Millers agree: Testing corn for StarLink not adding to food safetyApril 28, 2008
Washington, D.C. – April 28, 2008 – The North American Millers’ Association learned on Friday that the Food and Drug Administration (FDA) has withdrawn its guidance for testing shipments of yellow corn and dry-milled yellow corn intended for human food use for the presence of Cry9C protein residues. FDA withdrew its guidance in response to an Environmental Protection Agency (EPA) “white paper” and to an independent assessment of StarLink exposure, both of which found the U.S. corn supply is essentially free of StarLink.
In the EPA paper, the Agency concluded that Cry9C has been “sufficiently removed from the human food supply to render the level or risk low enough that continued testing for the protein in yellow corn at dry mills and masa production facilities provided no additional human health protection.”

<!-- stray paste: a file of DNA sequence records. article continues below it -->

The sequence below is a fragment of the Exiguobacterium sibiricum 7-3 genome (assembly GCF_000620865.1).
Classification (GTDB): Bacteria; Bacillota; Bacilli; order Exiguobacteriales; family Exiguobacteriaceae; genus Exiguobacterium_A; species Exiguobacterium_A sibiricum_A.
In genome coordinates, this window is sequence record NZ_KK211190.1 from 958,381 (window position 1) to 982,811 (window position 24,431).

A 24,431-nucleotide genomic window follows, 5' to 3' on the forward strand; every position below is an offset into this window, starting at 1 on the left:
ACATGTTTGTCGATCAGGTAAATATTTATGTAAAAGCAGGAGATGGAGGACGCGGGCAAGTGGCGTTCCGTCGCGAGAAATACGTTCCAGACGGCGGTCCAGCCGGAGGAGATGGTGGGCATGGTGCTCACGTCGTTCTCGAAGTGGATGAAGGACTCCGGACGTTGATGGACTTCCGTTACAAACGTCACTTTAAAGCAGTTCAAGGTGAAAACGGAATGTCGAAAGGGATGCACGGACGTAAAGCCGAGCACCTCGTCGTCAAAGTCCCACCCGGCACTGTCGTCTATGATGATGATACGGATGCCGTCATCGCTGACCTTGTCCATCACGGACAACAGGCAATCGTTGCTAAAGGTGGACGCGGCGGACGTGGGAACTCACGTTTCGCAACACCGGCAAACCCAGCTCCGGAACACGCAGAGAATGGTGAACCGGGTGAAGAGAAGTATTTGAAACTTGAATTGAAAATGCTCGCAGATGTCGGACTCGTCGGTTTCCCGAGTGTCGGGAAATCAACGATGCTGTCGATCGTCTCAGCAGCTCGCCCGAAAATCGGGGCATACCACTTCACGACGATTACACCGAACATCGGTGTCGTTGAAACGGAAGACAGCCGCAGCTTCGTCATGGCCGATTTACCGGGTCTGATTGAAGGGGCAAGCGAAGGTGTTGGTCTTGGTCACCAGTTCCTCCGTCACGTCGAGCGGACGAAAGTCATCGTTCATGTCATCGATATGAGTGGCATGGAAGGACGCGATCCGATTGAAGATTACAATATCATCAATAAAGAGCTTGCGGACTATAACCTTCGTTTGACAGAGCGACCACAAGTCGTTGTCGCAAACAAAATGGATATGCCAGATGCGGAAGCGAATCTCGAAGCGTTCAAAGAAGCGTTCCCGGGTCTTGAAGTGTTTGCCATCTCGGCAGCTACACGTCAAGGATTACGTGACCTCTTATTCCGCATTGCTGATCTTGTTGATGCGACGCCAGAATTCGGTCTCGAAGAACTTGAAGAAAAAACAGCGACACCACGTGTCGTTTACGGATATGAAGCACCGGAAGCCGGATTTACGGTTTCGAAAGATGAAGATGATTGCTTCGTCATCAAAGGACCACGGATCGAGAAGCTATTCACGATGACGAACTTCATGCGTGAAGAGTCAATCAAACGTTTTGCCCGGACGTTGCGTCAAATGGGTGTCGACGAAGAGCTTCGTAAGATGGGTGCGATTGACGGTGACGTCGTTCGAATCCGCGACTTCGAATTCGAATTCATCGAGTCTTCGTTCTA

The EPA paper and the subsequent FDA announcement come after seven years and the testing of more than four million corn samples. No samples have been found to contain Cry9C protein in more than four years. From the beginning millers followed the FDA guidance, acknowledging the need to show quality assurance procedures were in place and working. “We’re delighted that the recent actions by the EPA and FDA have validated our long felt conviction on the safety and wholesomeness of all milled grain products,” said NAMA Chairman Rick Schwein, Grain Millers, Inc.
Millers remained confident throughout the process that a science-based risk assessment by EPA would conclude further testing for Cry9C was not necessary. There has not been a single incident of a human health affect from Cry9C. “As it turns out, there never was any real health or safety issue,” said Don Sullins, PhD, ADM Milling Company and chairman of NAMA’s Technical Committee. “Plus, since the last StarLink was grown in 2000 the U.S. has emptied and refilled its grain silos with seven harvests – a total of more than 75 billion bushels. It’s time to move on.”
NAMA is the trade association representing 49 companies that operate 170 wheat, oat and corn mills in 38 states and Canada. Their collective production capacity exceeds 160 million pounds of product each day, more than 95 percent of the total industry production.